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I beg to move,
That, in pursuance of paragraph 2A of Schedule 3 of the Parliamentary Standards Act 2009, Mr Peter Blausten be appointed as a lay member of the Speaker’s Committee for the Independent Parliamentary Standards Authority for a period of five years from
The Speaker’s Committee for the Independent Parliamentary Standards Authority is not a conventional Committee of this House. It is a statutory Committee, and its establishment, role and membership are determined by the Parliamentary Standards Act 2009, as amended. The Committee has two responsibilities: first, to consider the candidates proposed by the Speaker, following a fair and open competition, for the posts of Chair and members of IPSA; and secondly, to approve IPSA’s annual estimate of resources.
The legislation sets out the membership of the Committee, which comprises the Speaker, the Leader of the House, the Chair of the Standards Committee, five further Members and three lay members. The three lay members have full voting rights. They were added to the Committee under the terms of the Constitutional Reform and Governance Act 2010, following a recommendation from the Committee on Standards in Public Life. They are intended to bring an external view and provide greater transparency and independence in the exercise of the Committee’s statutory functions.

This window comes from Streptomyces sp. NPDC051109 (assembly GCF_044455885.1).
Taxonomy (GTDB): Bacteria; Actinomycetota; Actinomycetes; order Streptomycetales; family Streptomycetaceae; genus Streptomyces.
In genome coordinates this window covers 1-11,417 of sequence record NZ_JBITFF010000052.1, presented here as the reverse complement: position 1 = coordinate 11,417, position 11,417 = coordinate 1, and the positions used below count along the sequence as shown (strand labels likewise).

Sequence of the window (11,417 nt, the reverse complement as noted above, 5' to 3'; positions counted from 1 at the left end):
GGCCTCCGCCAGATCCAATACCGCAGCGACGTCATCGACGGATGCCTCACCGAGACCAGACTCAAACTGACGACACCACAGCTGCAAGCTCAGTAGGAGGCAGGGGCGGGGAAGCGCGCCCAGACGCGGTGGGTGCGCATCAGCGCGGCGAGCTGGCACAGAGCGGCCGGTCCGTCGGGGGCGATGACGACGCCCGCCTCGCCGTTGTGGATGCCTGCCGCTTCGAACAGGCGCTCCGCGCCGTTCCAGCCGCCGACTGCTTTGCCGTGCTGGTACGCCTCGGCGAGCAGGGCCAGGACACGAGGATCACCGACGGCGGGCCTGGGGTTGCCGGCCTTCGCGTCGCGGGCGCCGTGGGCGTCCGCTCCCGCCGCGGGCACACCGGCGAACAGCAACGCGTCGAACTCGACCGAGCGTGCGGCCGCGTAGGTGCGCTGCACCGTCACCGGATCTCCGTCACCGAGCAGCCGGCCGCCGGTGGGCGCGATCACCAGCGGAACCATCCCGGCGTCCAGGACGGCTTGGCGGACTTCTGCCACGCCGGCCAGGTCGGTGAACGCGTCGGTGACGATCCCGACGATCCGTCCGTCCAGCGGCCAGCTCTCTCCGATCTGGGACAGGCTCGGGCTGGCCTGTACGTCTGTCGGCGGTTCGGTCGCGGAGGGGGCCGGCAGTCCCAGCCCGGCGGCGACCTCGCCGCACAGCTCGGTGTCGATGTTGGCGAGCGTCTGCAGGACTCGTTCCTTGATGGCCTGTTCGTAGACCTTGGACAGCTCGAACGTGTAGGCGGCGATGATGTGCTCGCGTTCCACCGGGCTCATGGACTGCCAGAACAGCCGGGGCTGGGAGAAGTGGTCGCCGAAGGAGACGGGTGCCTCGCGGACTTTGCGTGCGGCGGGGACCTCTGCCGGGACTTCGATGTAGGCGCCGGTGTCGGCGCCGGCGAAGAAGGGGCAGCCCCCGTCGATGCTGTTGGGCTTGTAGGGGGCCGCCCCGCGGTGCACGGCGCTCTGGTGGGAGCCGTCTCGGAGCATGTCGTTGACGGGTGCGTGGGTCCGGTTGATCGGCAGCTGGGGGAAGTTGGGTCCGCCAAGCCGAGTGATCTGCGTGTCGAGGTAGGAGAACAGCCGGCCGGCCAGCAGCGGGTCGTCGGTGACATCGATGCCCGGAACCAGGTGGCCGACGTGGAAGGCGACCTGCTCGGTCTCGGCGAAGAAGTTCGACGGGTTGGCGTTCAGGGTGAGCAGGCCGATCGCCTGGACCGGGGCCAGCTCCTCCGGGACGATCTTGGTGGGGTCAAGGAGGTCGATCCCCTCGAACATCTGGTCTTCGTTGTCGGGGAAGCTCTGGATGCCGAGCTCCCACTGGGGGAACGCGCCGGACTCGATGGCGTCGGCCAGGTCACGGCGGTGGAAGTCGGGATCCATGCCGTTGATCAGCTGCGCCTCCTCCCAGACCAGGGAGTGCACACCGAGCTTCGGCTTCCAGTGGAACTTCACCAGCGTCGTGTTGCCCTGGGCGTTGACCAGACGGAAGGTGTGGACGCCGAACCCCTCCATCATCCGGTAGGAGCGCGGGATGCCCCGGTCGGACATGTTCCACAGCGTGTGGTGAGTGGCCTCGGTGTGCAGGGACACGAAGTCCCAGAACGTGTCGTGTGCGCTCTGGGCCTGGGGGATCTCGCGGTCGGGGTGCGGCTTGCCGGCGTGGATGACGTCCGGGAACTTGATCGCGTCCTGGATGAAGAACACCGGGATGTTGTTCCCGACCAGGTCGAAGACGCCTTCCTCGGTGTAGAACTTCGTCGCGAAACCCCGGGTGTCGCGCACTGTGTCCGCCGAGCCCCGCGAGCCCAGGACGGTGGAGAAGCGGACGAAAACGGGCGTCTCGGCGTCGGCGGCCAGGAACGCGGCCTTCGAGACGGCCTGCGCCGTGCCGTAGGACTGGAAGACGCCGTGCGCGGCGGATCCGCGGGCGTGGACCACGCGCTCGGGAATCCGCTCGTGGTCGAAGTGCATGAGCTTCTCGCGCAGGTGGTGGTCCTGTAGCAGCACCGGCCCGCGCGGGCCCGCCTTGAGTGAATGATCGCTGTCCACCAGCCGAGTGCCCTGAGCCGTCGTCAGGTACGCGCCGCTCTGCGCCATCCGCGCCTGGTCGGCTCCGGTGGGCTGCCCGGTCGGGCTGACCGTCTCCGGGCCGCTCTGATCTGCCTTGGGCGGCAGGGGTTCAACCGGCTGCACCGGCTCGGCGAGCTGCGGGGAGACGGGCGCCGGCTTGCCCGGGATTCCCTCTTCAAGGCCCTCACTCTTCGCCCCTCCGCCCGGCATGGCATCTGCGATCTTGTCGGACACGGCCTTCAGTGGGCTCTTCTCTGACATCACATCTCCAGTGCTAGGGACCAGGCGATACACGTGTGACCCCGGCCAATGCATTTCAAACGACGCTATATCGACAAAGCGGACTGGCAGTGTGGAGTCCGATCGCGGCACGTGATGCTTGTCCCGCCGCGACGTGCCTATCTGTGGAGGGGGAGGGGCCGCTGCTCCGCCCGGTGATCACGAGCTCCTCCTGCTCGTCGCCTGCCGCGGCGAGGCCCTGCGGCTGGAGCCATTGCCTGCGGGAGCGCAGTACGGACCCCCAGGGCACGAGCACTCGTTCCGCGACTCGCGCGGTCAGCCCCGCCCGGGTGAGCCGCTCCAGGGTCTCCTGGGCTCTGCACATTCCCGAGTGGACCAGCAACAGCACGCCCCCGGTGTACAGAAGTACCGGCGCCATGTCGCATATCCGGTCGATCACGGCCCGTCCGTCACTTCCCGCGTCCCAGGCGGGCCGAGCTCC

The motion before the House seeks to appoint Mr Peter Blausten as a lay member to succeed Bronwen Curtis CBE, whose term will end in January 2020. Ms Curtis has served the Committee and the House diligently, and I know that Mr Speaker and the other members of SCIPSA would wish to place on record their gratitude for her advice and service.